the scientist

					                                      The Scientist as Poet
                                         Arthur Winfree, EP ’65

                                The Cornell Engineer, November 1964

   “All is flux,” insisted the philosopher Heracli-           a coherent, esthetically simple description of our
tus, and never was this truer than today. The                experience. Both are attempting new and unheard
alacrity with which the modern world revolution-             of exploits in perception, both are exploring that
izes itself often bewilders even those resilient souls       terra incognita of mind where anything may be
who have lived all their lives in a culture which            discovered by the man who can open his eyes wide
“changes shapes with Proteus for advantage.”                 enough to see it.
   Swept up in the midst of change, our society                 It is clear that this business of having wide-open
is continually threatened by unprecedented de-               eyes is no mean trick. It is the sine qua non of
mands, many of which can only be met by a strong             innovation, the ‘open sesame’ of creative break-
and adaptable science. Innovation becomes syn-               through in science as in anything else. . . but most
onymous with survival in such matters as, e.g.,              spectacularly in science, where logical machinery
acquiring controlled thermonuclear power sources,            of unmatched power and precision lies in readiness
extracting minerals and clean water from the sea,            to develop each insight to the fullest. That this
distributing and absorbing mountains of informa-             business is the chief accomplishment of the poet
tion, maintaining superior defense capability, and           and his most highly developed skill is compelling
stemming the advance of hunger.                              motivation for the scientist to appreciate his mode
   Today a strong culture depends on a strong sci-           of perception. Observance of the ethic of “open-
ence; and strong science turns senile without in-            mindedness” is only a beginning, for without “a
novation. But innovation is a matter of perceiving           touch of the poet” we have nothing but techni-
what others have never seen before, though it be             cians.
under their noses. It is not a matter of disciplined   What do you see when you look at the moon in
reasoning, and it is not taught as a course in the the sky? Everyone before him saw just what ev-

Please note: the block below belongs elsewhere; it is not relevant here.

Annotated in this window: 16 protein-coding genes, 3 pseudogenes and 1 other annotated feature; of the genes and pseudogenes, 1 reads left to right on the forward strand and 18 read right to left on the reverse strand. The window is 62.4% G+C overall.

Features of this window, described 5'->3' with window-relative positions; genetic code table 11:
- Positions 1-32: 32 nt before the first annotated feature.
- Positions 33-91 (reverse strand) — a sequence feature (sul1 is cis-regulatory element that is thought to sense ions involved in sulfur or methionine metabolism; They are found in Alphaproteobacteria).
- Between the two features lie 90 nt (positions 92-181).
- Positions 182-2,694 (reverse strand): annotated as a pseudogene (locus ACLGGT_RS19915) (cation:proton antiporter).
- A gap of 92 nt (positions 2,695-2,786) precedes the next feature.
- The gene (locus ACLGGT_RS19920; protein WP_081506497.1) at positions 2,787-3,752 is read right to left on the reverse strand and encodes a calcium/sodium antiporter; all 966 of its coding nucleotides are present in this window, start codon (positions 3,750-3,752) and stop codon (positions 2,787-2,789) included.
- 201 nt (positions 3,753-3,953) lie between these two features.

universities.                                        eryone else saw–the moon–but Newton saw Uni-
   Among those uncommon individuals who retain versal Gravitation. Newton’s imagination was
far into maturity a childlike freshness of vision, not deterred by the accepted “impossibility” of
we have long been familiar with the poet and the force-at-a-distance. And how did Kekul´, the fa-
idiot. To this company I think we may properly       ther of structural organic chemistry, penetrate the
add the creative scientist.                          enigma of carbon’s versatility? Not only by long
   The poet and the scientist are both, in essence,  laboratory hours; his inspiration was the imme-
striving to really see the world, not only in its diate effect of dreaming by the fireside, of letting
culturally and verbally imposed aspects, but in his mind wander in fanciful paths of free associa-
its immediacy and its inexhaustible wonderment. tion. Was Planck’s revolutionary creation of “h”
The poet is mainly concerned with the impact of an inevitable consequence of classical concepts?
the world on the spirit, and he spends his time Certainly not. His was a triumph of imaginative
trying to lure subtle feelings out into the open freedom, and it was only by his fantasy of the most
and express them clearly, in a way that will bring unconventional models that he introduced some-
them forth again. The scientist, much the same, thing new into our understanding of Nature.
is trying to ferret out and clearly express relations These are not instances of logical deduction
between the superficially disconnected aspects of any more than the insights of the great mathe-
the world. Like the poet, he is only satisfied with maticians were first obtained as inescapable con-

sequences of the existence of zero and one. Even            for the scientist is not confined to the languages of
disregarding the very important psychological rea-          tradition alone. In mathematics we find a tool of
sons for this superficially ex nihilo feature of the         a mode modern cast, a language capable of han-
creative act, its inevitability can be read from the        dling concepts and similarities utterly untouchable